VG, Norway's biggest tabloid, has found the 'magic' recipe for online success, wrote Editors Weblog this week, following two very favourable articles in The New York Times and The International Herald Tribune on Schibsted, its publisher. Neither of those articles explained what exactly this recipe consists of, however, apart from the fact that Schibsted recognised the need to adapt to the digital revolution earlier than many other media companies.
In fact, Norway is in a unique position in that both its top tabloids, VG and Dagbladet, make very handsome profits online, and Dagbladet online has more readers than its paper version has buyers. How come?
First of all, blogging. No, VG and Dagbladet haven't invented the magic formula for blogging journalists or editors. When I looked at the blogs written by VG's own staff for an Op-Ed recently, I found that even though VG has found a good blogging tone, they had measly 2 – 31 inbound links for the last 180 days, so could hardly be said to be part of any bigger conversation. Neither were the blogs registered to be recognised as blogs by Technorati.
But maybe that is beside the point, because where both VG and Dagbladet have succeeded on the blogging front, in true Norwegian egilitarian fashion, is to empower their readers to blog. Both have blogging platforms as integral parts of their newspapers sites where readers are encouraged to set up blogs. These blogging 'communities' are further encouraged by competitions to write 'blog post(s)' of the week with prizes such as mobile phones etc.
The readers' blogs, together with social networks, dating services, diet clubs etc, all contribute to the online papers' impressive number of unique visitors. So when we talk about these numbers, we should talk about users or visitors rather than readers. I'm not aware of any figures that tell us how many of Dagbladet and VG's 1,8 - 2 million unique weekly users go to the respective sites to write on their own blogs, read someone elses, publish a picture of their boobs, chat up a suitable young chick, check how they're doing with their diet – and how many actually read the news (update: see figures at the bottom of the post).
I don't mean to detract from the online successes of these two tabloids, just to say that they do things differently, and this is key to their success. As the article in International Herald Tribune pointed out:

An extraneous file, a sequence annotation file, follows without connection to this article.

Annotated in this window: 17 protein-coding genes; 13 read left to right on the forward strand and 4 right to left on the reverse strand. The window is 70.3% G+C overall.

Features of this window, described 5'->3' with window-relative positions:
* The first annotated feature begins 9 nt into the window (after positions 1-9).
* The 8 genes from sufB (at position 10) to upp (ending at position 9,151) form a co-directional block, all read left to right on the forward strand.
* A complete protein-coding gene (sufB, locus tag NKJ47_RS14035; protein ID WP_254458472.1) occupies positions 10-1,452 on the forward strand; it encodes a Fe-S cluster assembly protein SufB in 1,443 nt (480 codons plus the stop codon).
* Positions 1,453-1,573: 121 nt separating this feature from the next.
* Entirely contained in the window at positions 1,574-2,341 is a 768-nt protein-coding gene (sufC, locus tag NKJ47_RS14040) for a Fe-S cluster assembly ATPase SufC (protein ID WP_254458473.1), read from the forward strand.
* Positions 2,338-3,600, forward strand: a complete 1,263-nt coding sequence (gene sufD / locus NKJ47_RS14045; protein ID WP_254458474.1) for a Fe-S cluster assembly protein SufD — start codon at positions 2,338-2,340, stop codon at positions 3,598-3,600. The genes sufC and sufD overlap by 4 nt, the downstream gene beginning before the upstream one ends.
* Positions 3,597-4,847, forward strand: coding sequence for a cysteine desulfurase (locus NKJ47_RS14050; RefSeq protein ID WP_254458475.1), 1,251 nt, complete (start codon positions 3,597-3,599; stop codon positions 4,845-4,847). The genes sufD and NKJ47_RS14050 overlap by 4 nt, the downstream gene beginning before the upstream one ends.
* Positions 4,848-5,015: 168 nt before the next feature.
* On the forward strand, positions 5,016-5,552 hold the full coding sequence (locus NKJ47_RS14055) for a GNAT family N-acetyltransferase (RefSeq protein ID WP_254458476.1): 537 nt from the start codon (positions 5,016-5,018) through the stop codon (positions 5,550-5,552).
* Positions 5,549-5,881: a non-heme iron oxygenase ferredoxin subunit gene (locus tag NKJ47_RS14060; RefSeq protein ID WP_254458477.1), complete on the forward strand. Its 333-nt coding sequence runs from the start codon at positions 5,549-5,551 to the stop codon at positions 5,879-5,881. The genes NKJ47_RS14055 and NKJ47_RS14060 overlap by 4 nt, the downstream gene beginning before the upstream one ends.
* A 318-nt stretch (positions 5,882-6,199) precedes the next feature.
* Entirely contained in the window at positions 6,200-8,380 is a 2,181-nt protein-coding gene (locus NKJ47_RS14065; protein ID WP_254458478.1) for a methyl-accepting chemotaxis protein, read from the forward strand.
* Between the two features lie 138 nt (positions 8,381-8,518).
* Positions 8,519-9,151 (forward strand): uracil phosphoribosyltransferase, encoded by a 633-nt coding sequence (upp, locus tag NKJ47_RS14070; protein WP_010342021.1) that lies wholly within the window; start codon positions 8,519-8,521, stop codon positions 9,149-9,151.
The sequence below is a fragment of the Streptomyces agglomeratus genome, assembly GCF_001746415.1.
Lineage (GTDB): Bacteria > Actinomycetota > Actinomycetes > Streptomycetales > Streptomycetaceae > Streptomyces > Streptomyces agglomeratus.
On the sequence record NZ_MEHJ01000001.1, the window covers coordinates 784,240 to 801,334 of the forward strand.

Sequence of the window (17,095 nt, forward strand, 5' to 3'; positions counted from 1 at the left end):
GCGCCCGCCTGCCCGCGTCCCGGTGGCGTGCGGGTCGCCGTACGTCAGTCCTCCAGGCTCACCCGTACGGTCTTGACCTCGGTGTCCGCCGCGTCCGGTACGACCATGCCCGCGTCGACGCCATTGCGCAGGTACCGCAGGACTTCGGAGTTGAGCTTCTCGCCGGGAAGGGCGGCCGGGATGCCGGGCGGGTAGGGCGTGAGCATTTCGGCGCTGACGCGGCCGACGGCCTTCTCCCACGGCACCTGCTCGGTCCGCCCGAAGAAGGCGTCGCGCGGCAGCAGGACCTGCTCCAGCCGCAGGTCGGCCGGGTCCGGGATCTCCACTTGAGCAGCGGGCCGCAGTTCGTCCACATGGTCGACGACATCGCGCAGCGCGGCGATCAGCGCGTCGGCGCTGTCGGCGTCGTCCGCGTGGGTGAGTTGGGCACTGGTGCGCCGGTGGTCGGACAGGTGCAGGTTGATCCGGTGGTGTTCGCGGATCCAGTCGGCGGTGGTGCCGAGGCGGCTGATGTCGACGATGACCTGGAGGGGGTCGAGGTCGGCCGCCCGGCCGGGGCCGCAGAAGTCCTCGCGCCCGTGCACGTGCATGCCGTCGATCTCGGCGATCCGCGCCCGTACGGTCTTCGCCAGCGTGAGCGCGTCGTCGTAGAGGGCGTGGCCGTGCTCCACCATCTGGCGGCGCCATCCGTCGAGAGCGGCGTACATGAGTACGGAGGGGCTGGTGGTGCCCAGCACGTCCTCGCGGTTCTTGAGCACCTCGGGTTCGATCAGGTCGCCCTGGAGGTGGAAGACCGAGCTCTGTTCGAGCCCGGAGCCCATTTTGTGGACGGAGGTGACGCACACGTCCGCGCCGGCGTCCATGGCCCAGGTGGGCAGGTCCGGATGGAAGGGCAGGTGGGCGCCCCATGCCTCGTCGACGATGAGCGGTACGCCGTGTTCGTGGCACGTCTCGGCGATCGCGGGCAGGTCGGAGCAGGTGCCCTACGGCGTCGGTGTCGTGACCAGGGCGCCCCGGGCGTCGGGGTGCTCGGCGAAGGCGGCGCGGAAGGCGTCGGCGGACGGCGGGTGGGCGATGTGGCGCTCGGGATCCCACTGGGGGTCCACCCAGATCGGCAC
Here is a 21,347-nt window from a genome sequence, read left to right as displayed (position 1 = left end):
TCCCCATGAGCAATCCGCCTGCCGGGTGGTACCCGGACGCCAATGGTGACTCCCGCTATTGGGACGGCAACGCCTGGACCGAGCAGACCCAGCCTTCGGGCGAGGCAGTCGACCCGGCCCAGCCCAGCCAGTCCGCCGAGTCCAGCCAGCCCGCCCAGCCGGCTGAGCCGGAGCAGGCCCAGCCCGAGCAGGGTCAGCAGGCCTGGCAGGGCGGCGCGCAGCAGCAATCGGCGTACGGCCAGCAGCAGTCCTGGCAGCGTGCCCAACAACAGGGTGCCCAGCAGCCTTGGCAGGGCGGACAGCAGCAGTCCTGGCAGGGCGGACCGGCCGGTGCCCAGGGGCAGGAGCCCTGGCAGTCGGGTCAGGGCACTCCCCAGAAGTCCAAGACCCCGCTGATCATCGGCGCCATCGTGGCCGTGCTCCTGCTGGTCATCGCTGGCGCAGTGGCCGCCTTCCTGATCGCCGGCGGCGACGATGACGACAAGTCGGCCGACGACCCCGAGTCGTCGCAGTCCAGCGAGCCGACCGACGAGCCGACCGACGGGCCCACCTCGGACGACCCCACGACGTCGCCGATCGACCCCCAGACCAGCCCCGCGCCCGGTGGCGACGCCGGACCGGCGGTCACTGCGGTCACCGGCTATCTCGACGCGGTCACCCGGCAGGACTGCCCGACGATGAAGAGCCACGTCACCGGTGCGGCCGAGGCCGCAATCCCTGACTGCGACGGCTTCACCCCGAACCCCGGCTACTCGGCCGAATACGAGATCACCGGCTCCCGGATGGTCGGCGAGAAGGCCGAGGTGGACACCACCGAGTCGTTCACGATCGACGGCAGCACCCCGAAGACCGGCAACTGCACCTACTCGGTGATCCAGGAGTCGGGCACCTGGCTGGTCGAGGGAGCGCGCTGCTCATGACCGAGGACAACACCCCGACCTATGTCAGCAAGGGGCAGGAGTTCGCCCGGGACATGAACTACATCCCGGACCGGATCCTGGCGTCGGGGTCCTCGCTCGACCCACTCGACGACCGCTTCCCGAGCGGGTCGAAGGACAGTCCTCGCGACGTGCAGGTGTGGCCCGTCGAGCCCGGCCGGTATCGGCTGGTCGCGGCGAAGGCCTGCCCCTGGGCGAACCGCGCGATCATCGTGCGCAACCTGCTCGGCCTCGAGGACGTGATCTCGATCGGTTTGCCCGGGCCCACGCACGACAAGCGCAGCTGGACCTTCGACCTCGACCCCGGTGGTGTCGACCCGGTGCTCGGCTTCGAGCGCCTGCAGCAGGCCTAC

"Schibsted has managed to avoid one of the biggest problems plaguing print publications elsewhere: Because many visitors to newspaper Web sites arrive there simply by following links from search engines, they depart as quickly as they arrive. So advertisers choose instead to spend their money with Google, where consumer eyeballs linger."
Both these Norwegian tabloids have found a way to make those 'eyeballs linger', and they have done so by making a number of different reader-driven communities part and parcel of their news sites. The thinking behind this was neatly summarized in a talk by Espen Hansen, VG Multimedia's managing editor, last year (do check out the full transcript from Julian Matthews, but note that it is close to a year old so numbers may not be up-to-date):
In VG we don’t think about it as “Internet vs paper.” This is not the big difference. We think about it as going from “telling the readers” to “creating arenas where people can come with their content, communities”. We think from “deciding what they should read” to “making content available when it is convenient for them.” From “delivering our content”, to “creating content with the readers.” Everyone seems to understand this except us (newspapers). Search engines, aggregators and communities are the biggest websites. Where are the newspapers? No English newspapers are on the Top 10 worldwide. In Norway, No 1 and No 2 are newspapers. VG is the largest Norwegian newspaper, the largest website and largest mobile site.
Update 27/2 (NB: all links in this section are in Norwegian): According to a survey from TNS Gallup for 2006, 1,1 million Norwegians (28,4%) read their news on VG online daily, 809,000 (20,6%) get their daily news from Dagbladet online (the sample was 29,917, above 12 years-old). Looking at unique users, VG online (the whole site) could track 900,000 on 12/2/2007, Dagbladet online 635,000. Another poll by Questback, from September 2006, found that 76% of Dagbladet's online users read the news there daily.
If we try to look at daily unique visitors (UV) to the news sections, the numbers are not directly comparable because VG online divides this into home affairs and foreign news, while Dagbladet doesn't, but Dagbladet news online claims to have on average 200,000 UV daily, while VG online had 323,571 (weekdays+Saturdays+Sundays/7) to its home affairs news section in the last four weeks. Traffic figures to the blog sections of these sites were not available, but for social network sites Blink (Dagbladet) and Nettby (VG), the numbers are roughly 46,000 UV daily to Blink, 10,000 UV daily to Nettby. And we could go on and on, but the conclusion seems to be that readership figures for both these tabloids are very good, while perhaps the different (user-driven) sub sites contribute to people spending more time on the sites, and may even create a stronger sense of community.